People from many different countries live, study and work in Eindhoven. Every week, Innovation Origins has a talk with an international about what brought them here and what life is like in Eindhoven.

Name: Anna Maria Lioce
Country of origin: Italy

Exactly at the agreed time, Anna Maria walks into the coffee bar. “Not bad for an Italian, right?” she calls cheerfully. She sits down and immediately starts her story. Nowadays there are a lot of Italians in Eindhoven, but Anna Maria thinks that when she came to the Netherlands in 2000, it was very different: “In my opinion, I was about the only Italian here. There were definitely more, but I did not encounter them.” The waiter comes by and asks if she wants to have a drink and the cliché of Italians and their coffee is also discussed. “I am happy that there is more of a coffee culture in the Netherlands now. Even though I can still can’t understand people who order a cappuccino after dinner. Even drinking it at lunch is strange for me. I have also lived in other countries and here at least the coffee is nice, so I take the weird habits for granted.”

Anna Maria came to Eindhoven for love. “I am married to a Dutchman. We met in Italy in the year that I graduated. My husband had a nice job and after I graduated, I came to the Netherlands. I come from Rome, a great city, but also very busy, noisy and full of tourists. Prior to the move, I was afraid Eindhoven would be too big of a change for me. Luckily it was easy. I was welcomed here with open arms and the people were friendly and nice to me. I am glad that we live in the south of the country because most people here are a lot friendlier than in the Randstad or the north. Here they are sunnier, as they say in Italy.”

After moving to Eindhoven, Anna Maria and her husband moved several times. “We have lived in England, Germany, Italy and Switzerland and in 2014 we returned to the Netherlands. Our two sons were born in Germany and Italy. Moving and starting over again was sometimes quite heavy. Zurich was great, but you live in a kind of bubble. And how you experience a country is partly due to yourself. You need to be part of where you live, integrate. Italians are good at complaining and will often see the negative side of something. Because we have lived in so many places, we know that instead of complaining we have to make something beautiful of it. There is something to criticize at each location, but there are also plenty of good things.”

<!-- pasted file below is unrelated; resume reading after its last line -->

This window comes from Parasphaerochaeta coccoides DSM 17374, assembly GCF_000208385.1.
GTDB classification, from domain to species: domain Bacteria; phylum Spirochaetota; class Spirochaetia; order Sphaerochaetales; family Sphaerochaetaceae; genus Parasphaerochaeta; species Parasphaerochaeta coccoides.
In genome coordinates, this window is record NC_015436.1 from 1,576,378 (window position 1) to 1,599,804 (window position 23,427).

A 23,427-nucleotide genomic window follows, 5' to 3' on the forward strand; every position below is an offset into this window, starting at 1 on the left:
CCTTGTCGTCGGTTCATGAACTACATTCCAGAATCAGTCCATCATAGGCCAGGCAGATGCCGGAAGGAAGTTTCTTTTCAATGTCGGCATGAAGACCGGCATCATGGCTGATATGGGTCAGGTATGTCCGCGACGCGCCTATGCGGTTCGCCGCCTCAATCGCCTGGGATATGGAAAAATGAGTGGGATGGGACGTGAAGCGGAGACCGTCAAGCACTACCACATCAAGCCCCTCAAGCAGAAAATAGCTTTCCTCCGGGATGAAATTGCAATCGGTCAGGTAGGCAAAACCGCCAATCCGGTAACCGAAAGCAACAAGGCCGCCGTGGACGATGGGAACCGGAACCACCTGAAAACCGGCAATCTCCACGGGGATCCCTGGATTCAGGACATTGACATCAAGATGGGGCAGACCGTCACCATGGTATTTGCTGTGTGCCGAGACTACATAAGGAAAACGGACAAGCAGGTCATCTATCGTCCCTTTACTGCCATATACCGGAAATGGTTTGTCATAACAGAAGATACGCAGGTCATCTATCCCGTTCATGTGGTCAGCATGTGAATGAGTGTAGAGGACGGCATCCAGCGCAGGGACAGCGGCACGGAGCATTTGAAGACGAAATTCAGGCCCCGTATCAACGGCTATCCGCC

(Story continues after photo)

Originally, Anna Maria and her family wanted to settle in Rome for a longer period of time. “It is the most beautiful city in the world,” Anna Maria laughs, “But I had been away for many years already and it is difficult to return again. Much has changed in the city. The funny thing is that I now visit the city as somewhat like a tourist. When I lived there I might have visited the Coliseum once. I also did not visit St Peter every day. Here it is the same. I have many expat friends on Facebook who live in the Netherlands and every time they have guests, they go to all kinds of places I’ve never been like Kinderdijk or the Keukenhof. Just like in Rome: if you live there, you are less likely to go visit all kinds of sights.”

Both her sons go to the International School. “We have always spoken Italian with our sons and when we came to the Netherlands, they also learned Dutch. In the meantime, they speak the language very well. In the weekends they play hockey at HC Eindhoven. I am a volunteer at the school. I help in class and during excursions and if there is an event, I also take part in the organization. Next year our youngest goes to secondary school and that will be a big change for me, but also for the family because then my help at school is less necessary. I like to paint in my spare time. I like to make big canvases with Italy as a theme, although Eindhoven is also a great source of inspiration nowadays.”

Photography: Diewke van den Heuvel
Read more stories of internationals here.

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